(Ron Knecht) In every state, the highest-paid public employee works in higher education: 39 football or basketball coaches, five medical or law school heads, five university presidents and – in Nevada – a plastic surgeon at UNR’s Las Vegas medical school facility.
Make what jokes you will about the plastic surgeon, but his large revenue-generating clinical practice in the medical school makes him the only one of the 50 who is surely not a burden on taxpayers.
Recently, Nevada regents voted to increase the annual base salary of UNLV’s head football coach from $500,000 to $700,000 (with substantial non-base sweeteners). From all I’ve heard, the coach is a fine person, running a clean program, improving student-athlete academic progress, and now enjoying modest on-field success.
But as I pointed out in opposing the increase, while he had a winning season this year (7-6) and beat UNR for the first time since 2004, his team badly lost its bowl game. With a 6-32 record in his first three years, his 13-38 total UNLV tally hardly merits $500,000, let alone a 40 percent increase.
Some defenders of the increase said it was okay because it reflects the going rate and that paying to assure we retain the right coach is the only way to get the best financial outcome for the athletic program. I pointed out that the market for college coaches is not one of the efficient, well-functioning markets of economics texts, but instead is distorted in various ways and thus not a proper standard.
UNLV gets $7-million annually in tax support for intercollegiate athletics, besides tax-supported major facilities for which athletics is not charged market rates and $2.6-million in student fees. Yet, Rebel football lost money last year — $2.8-million by one account. So, claims that taxpayers and students are not burdened by the athletics spending arms race because a particular salary is paid from “non-state” funds are misleading; cutting a dollar from a coach’s pay means that, directly or indirectly, the tax and fee subsidy could be cut by a dollar.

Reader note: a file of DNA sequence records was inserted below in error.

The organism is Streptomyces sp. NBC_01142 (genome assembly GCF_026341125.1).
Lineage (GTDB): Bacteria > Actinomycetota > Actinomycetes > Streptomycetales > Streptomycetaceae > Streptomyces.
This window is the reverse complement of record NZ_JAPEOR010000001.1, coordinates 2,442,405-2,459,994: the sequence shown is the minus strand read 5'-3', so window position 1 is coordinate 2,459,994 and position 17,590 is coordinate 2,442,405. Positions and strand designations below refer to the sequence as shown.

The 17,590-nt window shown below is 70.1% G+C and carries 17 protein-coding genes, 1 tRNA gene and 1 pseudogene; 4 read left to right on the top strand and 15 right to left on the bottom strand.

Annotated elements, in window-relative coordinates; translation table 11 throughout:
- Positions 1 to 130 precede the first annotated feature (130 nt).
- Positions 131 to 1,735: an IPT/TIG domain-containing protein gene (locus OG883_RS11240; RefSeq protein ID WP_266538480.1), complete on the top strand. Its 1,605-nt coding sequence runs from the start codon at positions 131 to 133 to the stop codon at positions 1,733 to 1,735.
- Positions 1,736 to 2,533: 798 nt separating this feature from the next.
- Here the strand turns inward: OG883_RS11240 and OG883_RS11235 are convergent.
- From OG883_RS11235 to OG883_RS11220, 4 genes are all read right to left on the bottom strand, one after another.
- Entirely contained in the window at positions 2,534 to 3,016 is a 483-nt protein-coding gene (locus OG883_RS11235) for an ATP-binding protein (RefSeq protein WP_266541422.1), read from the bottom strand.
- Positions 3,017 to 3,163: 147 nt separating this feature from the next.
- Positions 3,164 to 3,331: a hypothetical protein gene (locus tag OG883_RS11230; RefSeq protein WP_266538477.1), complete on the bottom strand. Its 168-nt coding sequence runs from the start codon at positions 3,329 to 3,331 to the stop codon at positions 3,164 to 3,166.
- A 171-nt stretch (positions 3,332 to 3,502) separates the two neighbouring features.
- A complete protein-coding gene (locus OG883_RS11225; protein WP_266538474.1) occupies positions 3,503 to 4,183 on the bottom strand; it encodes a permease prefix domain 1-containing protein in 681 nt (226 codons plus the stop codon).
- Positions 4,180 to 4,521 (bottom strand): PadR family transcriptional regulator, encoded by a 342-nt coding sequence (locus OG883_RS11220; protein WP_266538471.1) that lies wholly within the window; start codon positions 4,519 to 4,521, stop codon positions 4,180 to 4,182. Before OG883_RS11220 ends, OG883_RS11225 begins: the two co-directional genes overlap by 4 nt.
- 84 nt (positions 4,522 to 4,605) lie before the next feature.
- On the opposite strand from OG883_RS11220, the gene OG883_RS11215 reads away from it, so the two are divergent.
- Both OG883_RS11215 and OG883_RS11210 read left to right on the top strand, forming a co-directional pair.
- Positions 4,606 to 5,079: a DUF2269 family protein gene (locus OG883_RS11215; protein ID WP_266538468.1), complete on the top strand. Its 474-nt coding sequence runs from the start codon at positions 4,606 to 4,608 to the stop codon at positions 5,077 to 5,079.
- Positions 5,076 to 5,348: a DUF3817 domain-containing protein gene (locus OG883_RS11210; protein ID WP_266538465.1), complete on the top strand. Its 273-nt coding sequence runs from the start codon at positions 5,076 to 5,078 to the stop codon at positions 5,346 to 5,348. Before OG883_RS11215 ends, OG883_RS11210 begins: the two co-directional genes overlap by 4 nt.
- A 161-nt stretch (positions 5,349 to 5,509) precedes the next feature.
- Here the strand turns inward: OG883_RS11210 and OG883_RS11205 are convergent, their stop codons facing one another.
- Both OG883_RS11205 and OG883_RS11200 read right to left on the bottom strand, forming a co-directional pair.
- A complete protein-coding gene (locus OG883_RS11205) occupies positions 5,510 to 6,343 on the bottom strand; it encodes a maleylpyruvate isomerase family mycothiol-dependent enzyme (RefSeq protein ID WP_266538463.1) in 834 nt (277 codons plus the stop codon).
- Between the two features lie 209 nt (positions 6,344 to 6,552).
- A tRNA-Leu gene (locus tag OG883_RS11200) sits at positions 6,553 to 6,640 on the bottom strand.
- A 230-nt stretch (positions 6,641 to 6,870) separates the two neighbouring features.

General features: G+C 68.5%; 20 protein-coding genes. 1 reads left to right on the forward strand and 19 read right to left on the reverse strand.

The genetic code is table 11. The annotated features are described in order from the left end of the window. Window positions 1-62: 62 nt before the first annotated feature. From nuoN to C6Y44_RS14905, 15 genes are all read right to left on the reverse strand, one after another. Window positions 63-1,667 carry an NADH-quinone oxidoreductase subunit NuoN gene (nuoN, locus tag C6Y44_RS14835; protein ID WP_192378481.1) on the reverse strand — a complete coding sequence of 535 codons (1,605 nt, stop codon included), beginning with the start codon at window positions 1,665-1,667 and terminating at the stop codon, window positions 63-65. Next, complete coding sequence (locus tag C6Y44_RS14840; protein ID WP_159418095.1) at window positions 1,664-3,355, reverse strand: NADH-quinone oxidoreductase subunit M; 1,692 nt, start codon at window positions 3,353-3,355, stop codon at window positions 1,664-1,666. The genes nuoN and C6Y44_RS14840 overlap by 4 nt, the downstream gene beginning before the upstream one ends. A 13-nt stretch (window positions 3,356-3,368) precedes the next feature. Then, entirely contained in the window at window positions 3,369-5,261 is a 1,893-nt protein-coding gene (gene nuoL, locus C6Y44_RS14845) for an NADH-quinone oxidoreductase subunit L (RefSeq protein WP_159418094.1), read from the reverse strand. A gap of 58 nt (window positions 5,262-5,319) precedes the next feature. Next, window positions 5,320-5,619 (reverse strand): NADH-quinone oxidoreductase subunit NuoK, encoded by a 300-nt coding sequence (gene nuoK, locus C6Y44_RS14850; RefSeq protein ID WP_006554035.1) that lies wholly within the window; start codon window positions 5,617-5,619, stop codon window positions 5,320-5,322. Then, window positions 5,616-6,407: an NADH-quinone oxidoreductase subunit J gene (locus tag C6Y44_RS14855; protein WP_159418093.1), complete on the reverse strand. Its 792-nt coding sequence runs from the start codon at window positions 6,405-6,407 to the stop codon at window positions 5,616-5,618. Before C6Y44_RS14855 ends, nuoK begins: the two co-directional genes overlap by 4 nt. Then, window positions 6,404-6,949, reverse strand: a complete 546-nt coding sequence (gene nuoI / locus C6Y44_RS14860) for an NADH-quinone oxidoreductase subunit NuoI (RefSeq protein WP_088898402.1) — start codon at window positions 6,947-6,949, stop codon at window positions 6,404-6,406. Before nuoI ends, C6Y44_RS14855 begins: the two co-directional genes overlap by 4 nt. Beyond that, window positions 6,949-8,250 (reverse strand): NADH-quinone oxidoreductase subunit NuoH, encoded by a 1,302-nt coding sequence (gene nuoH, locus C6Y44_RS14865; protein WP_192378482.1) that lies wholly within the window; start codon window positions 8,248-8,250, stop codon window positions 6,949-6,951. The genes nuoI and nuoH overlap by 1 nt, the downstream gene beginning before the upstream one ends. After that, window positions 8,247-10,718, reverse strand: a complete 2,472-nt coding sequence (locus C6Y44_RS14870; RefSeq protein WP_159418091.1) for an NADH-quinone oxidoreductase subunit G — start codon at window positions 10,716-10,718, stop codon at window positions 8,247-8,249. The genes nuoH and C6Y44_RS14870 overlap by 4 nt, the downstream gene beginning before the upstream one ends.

Further, contract terms are very asymmetrical in favor of coaches. Thus, if the coach leaves tomorrow, he would owe Nevada a $250,000 fee; but if we terminate him tomorrow, he would receive $1,275,000 in severance payments.
We should not criticize him for this, or specifically football or UNLV, for these problems extend also to basketball and UNR and all major college revenue athletics. Almost no major athletics program pays its own way without substantial taxpayer and student fee support, and most lose significant money even with that support.
Which brings us to the big issue. When did we decide that free markets provide so little of luxury entertainment services – that’s what college revenue athletics is – that states must contribute large tax and fee subsidies? Especially when every state dollar spent on such entertainment is a dollar denied to health and human services, education, welfare, law enforcement, taxpayer relief, etc.?
Moreover, big public subsidies are a major reason the market for football and basketball coaches is distorted and not an efficient market supporting claims that we must pay going rates for coaches. Another reason is that we prohibit paying market rates to the athletes who are at least as important as coaches to the entertainment value. Reflecting these distortions, coaching compensation has long risen much faster than incomes of taxpayers and students.
Finally, one regent argued that we should approve the increase in order to “First, do no harm” to the football program. The main duty of public officials is to protect the broad public interest against special interests that will be as predatory as they are allowed to be. By failing to do that duty and instead declaring a football program sacrosanct, he would help it become just such a predatory special interest and would harm the public interest.
I’m a college sports fan and former college athlete. But because this system is warped and the tail is now wagging the dog, I will oppose all such contracts until we get matters back into balance.
(Ron Knecht of Carson City is an economist, law school graduate and Nevada higher education regent.)